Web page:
R. allegheniensis Porter. Shrubby, 1-2 m. tall; old canes purplish, armed with stout straightish prickles; leaflets appressed-villous above, velvety beneath; branchlets, pedicels (unarmed), etc., glandular-pubescent; flowers 2.5-3.5 cm. broad, racemose, only the lower leafy-bracted; petals narrowly obovate; fruit (rarely pale) generally subcylindric, of many rather small drupelets, of good flavor. (R. mllosus Man. ed. 6, in large part, not Ait.; R. nigrobaccus Bailey.) Dry open thickets and recent clearings, N. S. to Ont. and N. C., common.
  • Memorial Rose (Rosa wichuraiana)

    Also known as Rosa luciae. This is the familiar pink rambling rose of roadsides and banks in the city and suburbs. It often persists around old homesites, but it also seems to appear spontaneously often enough that we can regard it as a naturalized citizen of our flora. This plant was blooming in late May on a hillside in Banksville.

    Flowers: Five petals with shallow notches, light pink verging on white at the center, with a generous helping of bright yellow stamens.

    Leaves: Dark green, elliptical, very regular, with toothed and pointed leaflets, thorns on the underside at each leaflet junction.

    Stems: Arching, up to about six feet (about 2 m) high, or more with support.

    All our standard botanical references ignore this plant, which apparently did not escape so frequently in the time of Gray or Britton & Brown.; but the excellent Wildflowers of Western Pennsylvania site has a very good description of the Memorial Rose.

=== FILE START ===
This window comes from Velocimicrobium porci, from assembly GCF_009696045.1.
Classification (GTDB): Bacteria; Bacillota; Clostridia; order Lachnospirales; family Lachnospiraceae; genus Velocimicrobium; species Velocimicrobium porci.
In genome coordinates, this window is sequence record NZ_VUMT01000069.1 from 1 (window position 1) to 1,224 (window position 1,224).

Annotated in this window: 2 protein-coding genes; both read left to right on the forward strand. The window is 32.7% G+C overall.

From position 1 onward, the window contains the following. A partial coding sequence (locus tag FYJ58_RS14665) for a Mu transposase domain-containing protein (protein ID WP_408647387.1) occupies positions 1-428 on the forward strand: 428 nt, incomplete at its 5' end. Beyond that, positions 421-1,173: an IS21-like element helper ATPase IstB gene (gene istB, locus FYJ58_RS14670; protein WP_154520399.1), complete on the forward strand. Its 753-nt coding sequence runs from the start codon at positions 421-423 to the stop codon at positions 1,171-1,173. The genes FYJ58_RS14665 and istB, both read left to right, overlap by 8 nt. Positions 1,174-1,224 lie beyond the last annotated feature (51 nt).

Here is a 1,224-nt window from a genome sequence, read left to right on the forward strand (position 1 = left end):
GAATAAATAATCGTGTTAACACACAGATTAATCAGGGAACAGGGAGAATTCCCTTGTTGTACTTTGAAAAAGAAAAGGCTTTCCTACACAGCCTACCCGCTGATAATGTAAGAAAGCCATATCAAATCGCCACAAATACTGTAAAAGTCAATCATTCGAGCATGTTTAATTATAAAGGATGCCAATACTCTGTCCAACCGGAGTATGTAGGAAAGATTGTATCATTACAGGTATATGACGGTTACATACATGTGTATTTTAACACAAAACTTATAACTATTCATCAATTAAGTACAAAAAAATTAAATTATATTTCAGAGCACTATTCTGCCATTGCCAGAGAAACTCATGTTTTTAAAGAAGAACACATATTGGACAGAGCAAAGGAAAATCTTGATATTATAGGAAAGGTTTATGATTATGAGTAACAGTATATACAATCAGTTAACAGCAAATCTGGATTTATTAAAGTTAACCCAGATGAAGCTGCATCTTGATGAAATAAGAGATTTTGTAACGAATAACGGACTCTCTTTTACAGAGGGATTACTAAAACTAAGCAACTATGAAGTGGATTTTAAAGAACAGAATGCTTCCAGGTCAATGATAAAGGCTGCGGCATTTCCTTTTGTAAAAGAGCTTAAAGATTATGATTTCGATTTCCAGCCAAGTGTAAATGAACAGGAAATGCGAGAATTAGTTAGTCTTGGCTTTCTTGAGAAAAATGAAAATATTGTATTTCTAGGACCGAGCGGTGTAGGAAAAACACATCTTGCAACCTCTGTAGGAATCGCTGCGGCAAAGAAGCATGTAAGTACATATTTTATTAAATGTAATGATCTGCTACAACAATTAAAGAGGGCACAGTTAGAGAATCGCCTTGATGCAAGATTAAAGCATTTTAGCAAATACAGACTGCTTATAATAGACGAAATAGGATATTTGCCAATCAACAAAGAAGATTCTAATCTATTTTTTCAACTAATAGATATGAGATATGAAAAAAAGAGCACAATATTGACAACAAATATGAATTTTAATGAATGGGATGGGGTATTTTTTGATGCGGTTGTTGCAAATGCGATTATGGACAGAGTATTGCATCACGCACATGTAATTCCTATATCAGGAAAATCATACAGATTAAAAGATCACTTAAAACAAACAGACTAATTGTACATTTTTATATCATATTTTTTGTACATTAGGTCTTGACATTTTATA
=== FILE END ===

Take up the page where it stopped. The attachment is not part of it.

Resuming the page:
• Black Cherry (Prunus serotina)

    These fine large trees produce an abundance of little white flowers in narrow racemes, followed by tasty black fruit. The crinkly rough bark of mature trees is distinctive. This tree grew at the edge of a field near Zelienople, where it was blooming in late May.

    The similar Choke Cherry (Prunus virginiana) also carries its flowers in narrow racemes, but its fruit is red, its bark is smooth, and it rarely grows into more than a medium-sized tree.

    The large genus Prunus also includes plums and many other useful fruits. Cherries with flowers and fruit in narrow racemes are placed in the subgenus Padus. Gray describes the genus, the subgenus, and the species:

    PRUNUS [Tourn.] L. PLUM, CHERRY, etc. Calyx 5-cleft; the tube bell-shaped, urn-shaped, or tubular-obconical, deciduous after flowering. Petals 5, spreading. Stamens 16-20. Pistil solitary, with 2 pendulous ovules. Drupe fleshy, with a bony stone. —Small trees or shrubs, with mostly edible fruit. (The ancient Latin name.) Cerasus B. Juss. Amygdalus L.

    PÀDUS [L.] Reichenb. Drupe small, globose, without bloom; the stone turgid-ovate, marginless; flowers in racemes terminating leafy branches, therefore appearing after the leaves, late in spring. Padus Moench.

    P. serótina Ehrh. (WILD BLACK or RUM C.) A large tree, with reddish-brown branches, the inner bark aromatic; leaves oblong or lanceolate-oblong.

    In Pennsylvania Trees, an extraordinarily useful book issued by the Commonwealth’s Department of Forestry in 1914, Joseph S. Illick gives us this copious description (fortunately the march toward extinction he warns us about has been reversed):

    Prunus serotina, Ehrhart.

    FORM—Usually reaches a height 0f 50-75 ft. with a diameter of 2-3 ft., but may attain a height of 110 ft. with a diameter of 5 feet. in forest-grown specimens the trunk is usually long, clean, and with littie taper, while in open-grown specimens it is usually short. Crown rather irregularly-oblong.

    BARK—On young trunks rather smooth, glossy, reddish-brown, marked with conspicuous white horizontally-elongated lent icela: peels off in thin fiim-like layers, and exposed greenish inner bark. On old trunks blackish, roughened by thick irregular plates with projecting edges.